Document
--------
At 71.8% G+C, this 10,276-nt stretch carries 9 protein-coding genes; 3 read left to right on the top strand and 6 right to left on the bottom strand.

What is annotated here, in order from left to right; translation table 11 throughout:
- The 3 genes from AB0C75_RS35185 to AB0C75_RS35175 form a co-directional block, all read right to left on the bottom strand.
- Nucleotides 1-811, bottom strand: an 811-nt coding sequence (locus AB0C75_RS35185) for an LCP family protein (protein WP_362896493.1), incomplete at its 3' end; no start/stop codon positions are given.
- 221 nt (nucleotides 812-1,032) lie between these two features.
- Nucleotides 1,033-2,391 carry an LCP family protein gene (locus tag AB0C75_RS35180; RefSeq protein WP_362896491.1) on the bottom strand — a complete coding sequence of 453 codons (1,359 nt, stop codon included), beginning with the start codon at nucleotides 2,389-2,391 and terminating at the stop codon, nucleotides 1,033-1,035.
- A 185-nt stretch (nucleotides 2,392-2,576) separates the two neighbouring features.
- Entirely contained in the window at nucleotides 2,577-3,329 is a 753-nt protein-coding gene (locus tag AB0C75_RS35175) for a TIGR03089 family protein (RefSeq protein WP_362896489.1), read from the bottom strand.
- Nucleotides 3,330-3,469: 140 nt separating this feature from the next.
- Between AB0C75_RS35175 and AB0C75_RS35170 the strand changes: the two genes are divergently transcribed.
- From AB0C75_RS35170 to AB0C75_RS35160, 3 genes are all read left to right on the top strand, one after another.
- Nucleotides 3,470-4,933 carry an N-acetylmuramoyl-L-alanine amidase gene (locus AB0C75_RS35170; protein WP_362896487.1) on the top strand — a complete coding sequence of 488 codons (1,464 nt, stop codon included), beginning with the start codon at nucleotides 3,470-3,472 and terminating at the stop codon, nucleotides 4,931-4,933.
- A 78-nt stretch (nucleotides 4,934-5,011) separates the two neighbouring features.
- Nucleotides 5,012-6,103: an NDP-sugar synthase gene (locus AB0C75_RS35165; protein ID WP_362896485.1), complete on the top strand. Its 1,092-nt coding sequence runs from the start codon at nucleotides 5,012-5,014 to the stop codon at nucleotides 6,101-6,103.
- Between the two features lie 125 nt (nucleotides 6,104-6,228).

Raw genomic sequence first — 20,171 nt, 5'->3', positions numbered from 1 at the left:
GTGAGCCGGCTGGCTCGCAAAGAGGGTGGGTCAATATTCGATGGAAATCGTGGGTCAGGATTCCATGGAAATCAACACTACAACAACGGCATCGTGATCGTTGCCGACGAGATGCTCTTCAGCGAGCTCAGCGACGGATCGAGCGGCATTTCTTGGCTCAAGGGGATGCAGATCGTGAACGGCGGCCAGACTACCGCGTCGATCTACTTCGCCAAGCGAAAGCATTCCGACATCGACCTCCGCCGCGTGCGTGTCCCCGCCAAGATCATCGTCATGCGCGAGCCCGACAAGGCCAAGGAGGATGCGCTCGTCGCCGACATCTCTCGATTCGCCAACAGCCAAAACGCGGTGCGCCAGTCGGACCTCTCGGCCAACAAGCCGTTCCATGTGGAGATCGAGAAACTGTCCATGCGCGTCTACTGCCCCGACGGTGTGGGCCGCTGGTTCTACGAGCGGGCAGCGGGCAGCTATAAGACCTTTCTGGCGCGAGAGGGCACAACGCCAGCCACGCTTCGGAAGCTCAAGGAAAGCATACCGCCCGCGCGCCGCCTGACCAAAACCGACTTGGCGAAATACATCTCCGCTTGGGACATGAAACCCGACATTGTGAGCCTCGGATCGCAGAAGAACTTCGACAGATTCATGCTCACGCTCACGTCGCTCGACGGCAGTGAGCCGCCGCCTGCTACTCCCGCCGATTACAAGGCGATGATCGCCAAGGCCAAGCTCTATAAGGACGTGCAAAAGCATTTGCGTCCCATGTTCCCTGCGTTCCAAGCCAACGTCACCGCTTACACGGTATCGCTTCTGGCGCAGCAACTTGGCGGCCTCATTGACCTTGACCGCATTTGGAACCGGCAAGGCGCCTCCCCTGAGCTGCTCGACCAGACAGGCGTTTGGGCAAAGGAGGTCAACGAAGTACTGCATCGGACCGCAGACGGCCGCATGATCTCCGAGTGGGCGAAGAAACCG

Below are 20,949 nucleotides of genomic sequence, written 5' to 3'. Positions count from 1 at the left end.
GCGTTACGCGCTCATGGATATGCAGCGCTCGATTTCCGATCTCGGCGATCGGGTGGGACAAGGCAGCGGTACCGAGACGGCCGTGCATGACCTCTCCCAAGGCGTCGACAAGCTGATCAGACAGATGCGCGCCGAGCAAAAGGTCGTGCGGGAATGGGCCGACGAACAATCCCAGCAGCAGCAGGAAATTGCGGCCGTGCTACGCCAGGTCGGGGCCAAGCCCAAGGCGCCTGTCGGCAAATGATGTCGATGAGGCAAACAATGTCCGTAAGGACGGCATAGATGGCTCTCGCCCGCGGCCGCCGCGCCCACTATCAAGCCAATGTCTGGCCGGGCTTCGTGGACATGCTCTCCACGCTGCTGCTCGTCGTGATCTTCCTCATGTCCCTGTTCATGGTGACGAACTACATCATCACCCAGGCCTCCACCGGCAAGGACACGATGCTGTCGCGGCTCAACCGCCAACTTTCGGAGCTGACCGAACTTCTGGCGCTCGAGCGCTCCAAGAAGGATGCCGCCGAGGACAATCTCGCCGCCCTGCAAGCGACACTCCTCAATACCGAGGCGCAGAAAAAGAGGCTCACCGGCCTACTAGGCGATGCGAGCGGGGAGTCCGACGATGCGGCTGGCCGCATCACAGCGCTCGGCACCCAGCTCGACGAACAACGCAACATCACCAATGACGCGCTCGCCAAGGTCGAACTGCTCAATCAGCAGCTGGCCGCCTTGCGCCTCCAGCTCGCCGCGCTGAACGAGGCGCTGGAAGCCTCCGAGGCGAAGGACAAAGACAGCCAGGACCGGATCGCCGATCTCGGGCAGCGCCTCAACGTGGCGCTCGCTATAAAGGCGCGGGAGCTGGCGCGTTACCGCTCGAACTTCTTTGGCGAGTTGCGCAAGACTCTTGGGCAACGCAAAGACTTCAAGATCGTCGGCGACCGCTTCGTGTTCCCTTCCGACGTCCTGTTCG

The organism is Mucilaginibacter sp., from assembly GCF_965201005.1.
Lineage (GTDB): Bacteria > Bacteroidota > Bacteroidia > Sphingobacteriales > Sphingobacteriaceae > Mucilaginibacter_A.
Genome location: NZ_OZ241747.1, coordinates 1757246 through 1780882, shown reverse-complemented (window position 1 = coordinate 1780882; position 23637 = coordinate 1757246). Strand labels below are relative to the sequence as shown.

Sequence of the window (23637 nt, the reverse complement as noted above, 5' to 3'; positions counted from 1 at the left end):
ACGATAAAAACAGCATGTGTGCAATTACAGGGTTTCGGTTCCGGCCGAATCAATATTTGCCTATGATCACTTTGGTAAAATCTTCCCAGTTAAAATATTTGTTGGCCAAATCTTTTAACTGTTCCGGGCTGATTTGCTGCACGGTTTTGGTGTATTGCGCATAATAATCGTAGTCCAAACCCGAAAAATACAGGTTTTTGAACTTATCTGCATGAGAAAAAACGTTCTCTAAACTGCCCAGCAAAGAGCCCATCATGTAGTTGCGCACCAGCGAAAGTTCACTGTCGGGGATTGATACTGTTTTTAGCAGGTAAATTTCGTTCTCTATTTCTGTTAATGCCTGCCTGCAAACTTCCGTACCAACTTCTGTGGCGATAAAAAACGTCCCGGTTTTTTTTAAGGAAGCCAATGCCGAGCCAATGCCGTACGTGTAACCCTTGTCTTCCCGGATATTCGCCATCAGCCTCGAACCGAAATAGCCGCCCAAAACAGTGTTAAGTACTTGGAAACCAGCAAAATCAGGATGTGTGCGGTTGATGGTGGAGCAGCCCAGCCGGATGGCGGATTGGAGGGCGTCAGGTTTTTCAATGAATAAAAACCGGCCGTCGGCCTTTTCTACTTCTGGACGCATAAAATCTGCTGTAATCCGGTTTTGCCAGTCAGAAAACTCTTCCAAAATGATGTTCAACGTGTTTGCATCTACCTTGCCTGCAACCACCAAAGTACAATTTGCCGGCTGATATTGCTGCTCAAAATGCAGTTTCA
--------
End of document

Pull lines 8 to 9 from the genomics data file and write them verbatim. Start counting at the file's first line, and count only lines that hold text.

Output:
- Entirely contained in the window at nucleotides 2,577-3,329 is a 753-nt protein-coding gene (locus tag AB0C75_RS35175) for a TIGR03089 family protein (RefSeq protein WP_362896489.1), read from the bottom strand.
- Nucleotides 3,330-3,469: 140 nt separating this feature from the next.